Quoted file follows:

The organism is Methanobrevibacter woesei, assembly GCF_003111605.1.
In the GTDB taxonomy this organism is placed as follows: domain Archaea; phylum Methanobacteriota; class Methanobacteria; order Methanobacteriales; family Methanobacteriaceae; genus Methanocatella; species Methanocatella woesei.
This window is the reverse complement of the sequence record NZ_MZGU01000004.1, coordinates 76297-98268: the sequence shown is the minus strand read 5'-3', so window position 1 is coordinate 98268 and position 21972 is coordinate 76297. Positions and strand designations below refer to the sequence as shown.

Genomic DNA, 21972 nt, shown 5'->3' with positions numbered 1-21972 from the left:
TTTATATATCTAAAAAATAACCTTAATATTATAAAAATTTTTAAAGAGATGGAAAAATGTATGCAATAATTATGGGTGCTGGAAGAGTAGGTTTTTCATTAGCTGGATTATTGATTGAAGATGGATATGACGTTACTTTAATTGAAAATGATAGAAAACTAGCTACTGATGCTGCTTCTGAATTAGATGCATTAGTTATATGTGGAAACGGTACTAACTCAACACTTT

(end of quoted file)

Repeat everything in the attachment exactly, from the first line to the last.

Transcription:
The organism is Methanobrevibacter woesei, assembly GCF_003111605.1.
In the GTDB taxonomy this organism is placed as follows: domain Archaea; phylum Methanobacteriota; class Methanobacteria; order Methanobacteriales; family Methanobacteriaceae; genus Methanocatella; species Methanocatella woesei.
This window is the reverse complement of the sequence record NZ_MZGU01000004.1, coordinates 76297-98268: the sequence shown is the minus strand read 5'-3', so window position 1 is coordinate 98268 and position 21972 is coordinate 76297. Positions and strand designations below refer to the sequence as shown.

Genomic DNA, 21972 nt, shown 5'->3' with positions numbered 1-21972 from the left:
TTTATATATCTAAAAAATAACCTTAATATTATAAAAATTTTTAAAGAGATGGAAAAATGTATGCAATAATTATGGGTGCTGGAAGAGTAGGTTTTTCATTAGCTGGATTATTGATTGAAGATGGATATGACGTTACTTTAATTGAAAATGATAGAAAACTAGCTACTGATGCTGCTTCTGAATTAGATGCATTAGTTATATGTGGAAACGGTACTAACTCAACACTTT